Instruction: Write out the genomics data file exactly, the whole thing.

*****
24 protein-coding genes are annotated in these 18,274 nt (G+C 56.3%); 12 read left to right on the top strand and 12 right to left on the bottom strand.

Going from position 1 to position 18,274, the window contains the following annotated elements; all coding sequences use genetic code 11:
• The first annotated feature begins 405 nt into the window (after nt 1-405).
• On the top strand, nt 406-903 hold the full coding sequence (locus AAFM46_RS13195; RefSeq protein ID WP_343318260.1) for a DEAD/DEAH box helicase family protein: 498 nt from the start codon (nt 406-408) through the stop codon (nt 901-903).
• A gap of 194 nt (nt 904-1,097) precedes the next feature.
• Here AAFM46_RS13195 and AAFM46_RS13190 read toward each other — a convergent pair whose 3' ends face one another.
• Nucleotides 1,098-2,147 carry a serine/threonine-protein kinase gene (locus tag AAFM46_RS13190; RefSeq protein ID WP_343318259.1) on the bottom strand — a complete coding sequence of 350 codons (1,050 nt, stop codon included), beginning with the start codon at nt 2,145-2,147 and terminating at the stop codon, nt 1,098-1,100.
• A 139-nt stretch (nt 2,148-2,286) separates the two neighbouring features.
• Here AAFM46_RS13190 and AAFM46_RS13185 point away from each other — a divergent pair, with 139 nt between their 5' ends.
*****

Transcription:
24 protein-coding genes are annotated in these 18,274 nt (G+C 56.3%); 12 read left to right on the top strand and 12 right to left on the bottom strand.

Going from position 1 to position 18,274, the window contains the following annotated elements; all coding sequences use genetic code 11:
• The first annotated feature begins 405 nt into the window (after nt 1-405).
• On the top strand, nt 406-903 hold the full coding sequence (locus AAFM46_RS13195; RefSeq protein ID WP_343318260.1) for a DEAD/DEAH box helicase family protein: 498 nt from the start codon (nt 406-408) through the stop codon (nt 901-903).
• A gap of 194 nt (nt 904-1,097) precedes the next feature.
• Here AAFM46_RS13195 and AAFM46_RS13190 read toward each other — a convergent pair whose 3' ends face one another.
• Nucleotides 1,098-2,147 carry a serine/threonine-protein kinase gene (locus tag AAFM46_RS13190; RefSeq protein ID WP_343318259.1) on the bottom strand — a complete coding sequence of 350 codons (1,050 nt, stop codon included), beginning with the start codon at nt 2,145-2,147 and terminating at the stop codon, nt 1,098-1,100.
• A 139-nt stretch (nt 2,148-2,286) separates the two neighbouring features.
• Here AAFM46_RS13190 and AAFM46_RS13185 point away from each other — a divergent pair, with 139 nt between their 5' ends.